Today, the system manages all current hardware products and their production-relevant data such as drawings, parts lists (mechanics, electronics, software, packaging, etc.), modules, alternative components, process instructions, quality documentation, test cases, and much more. It also records procurement data so as to provide a constantly updated cost overview at the product and component level. That includes alternative sources of supply and delivery conditions. As part of preparations for manufacturing, it also records data on prototypes and samples for incorporation into an assessment and to ensure that deadlines are met.

This is all governed by a digitally mapped change management system, which enables the smooth and automated exchange of information—without the additional work and associated errors that were previously commonplace. Implementation of all changes (item change orders) and any resulting necessary adjustments is coordinated and documented centrally, including the change history. These approval processes were modeled according to Native Instruments’ own requirements and offer the necessary flexibility for single- or multi-stage releases. Most importantly, however, these processes immediately notify the production line by means of standardized, automatically sent emails following release.

"Fusion 360 Manage is a well-designed, comprehensive system that meets our requirements for seamless digital data management among all parties involved."

— Jan Dreßler, Senior Hardware Manager, Native Instruments

The solution in use:
Digital production data worldwide

Native Instruments has been using Fusion 360 Manage for its supply chain management for over six years now. Today, the software is a natural part of day-to-day development and manufacturing work. Its implementation led to a fundamental realignment of how the company collaborates with its contract manufacturers abroad. These now work with the same data in real time and are an integral part of Native Instruments’ processes. They no longer accept changes outside PLM for current orders. Since PLM also coordinates production changes (silent running changes or immediate changes), the system demonstrably adds value for both sides.

And it’s not a one-way street: supplier data is maintained directly in the system, thus avoiding unnecessary reconciliation and transmission errors relating, say, to parts suppliers’ part numbers. The fact that this data is now stored in the system enables manufacturers to quickly compare it with their own in-house procurement—turning two or three days of manual work into just three clicks. Manufacturers can also make suggestions if components are either not available or available as a cheaper alternative. These are evaluated via PLM, validated via samples, and finally released and introduced.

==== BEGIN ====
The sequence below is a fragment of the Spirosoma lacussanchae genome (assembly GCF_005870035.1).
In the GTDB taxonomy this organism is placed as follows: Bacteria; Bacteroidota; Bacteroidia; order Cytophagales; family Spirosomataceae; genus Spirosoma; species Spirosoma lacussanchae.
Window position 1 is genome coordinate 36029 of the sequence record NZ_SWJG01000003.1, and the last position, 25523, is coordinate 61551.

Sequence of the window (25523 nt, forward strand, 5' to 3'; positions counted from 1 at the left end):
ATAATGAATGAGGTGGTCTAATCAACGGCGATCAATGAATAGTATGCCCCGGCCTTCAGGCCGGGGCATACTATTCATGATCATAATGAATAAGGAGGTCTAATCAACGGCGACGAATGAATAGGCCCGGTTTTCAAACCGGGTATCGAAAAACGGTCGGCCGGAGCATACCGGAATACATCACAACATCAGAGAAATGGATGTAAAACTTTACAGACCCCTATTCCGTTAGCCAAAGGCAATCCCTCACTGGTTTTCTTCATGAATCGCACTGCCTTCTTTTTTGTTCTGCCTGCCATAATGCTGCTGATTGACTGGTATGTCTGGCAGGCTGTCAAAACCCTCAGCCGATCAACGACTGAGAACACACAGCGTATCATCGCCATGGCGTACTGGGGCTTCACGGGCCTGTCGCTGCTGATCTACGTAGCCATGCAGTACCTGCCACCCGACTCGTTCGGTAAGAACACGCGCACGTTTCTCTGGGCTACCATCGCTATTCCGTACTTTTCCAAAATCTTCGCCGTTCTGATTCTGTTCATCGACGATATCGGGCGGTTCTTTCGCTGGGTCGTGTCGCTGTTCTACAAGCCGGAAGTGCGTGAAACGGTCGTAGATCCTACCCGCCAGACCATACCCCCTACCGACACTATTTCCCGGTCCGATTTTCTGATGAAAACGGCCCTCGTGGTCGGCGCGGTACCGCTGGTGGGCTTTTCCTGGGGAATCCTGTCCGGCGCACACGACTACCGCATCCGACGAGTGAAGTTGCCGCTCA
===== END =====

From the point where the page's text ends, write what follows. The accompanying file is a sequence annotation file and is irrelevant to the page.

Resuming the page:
Data security and access control play a decisive role here. All users are assigned the necessary roles via groups, which grant them the corresponding minimum required access rights. Each in-house and third-party participant can access only what they need for their tasks.

In the constant search for more cost-effective components with better availability, PLM supports cost-down activities in a similar way. These new processes also include quality assurance and production release. The system saves time when recording alternative sources of supply.

"Everyone can access and do only what they’re allowed to."

— Jan Dreßler, Senior Hardware Manager, Native Instruments

The benefits: Rapid response to new market conditions

A digital signal processing pad
© Native Instruments

Having a fully digitally mapped product lifecycle, from the initial idea to prototypes and the end of life, gives Native Instruments a constantly updated overview of progress in the development of products and their production-relevant data. What’s more, this offers new control options for manufacturing. In one specific example, a production line was to be relocated out of China in order to respond to changes in global trade regulations. With seamless procurement data to hand, the changes in product costs stemming from the relocation could be assessed in advance.

And the shared database enabled the subsequent changeover to be carried out promptly and as planned together with the manufacturer. From Native Instruments’ perspective, it is now also possible to open up completely new production lines through supply chain management alone, which increases flexibility even further.

"My goal is always to set up the production data for a product in PLM so well that we can change the production line overnight."

— Jan Dreßler, Senior Hardware Manager, Native Instruments

The findings: Valuable experience from the introduction of PLM

Hands manipulate the spin wheel of a DJ mixing board
© Native Instruments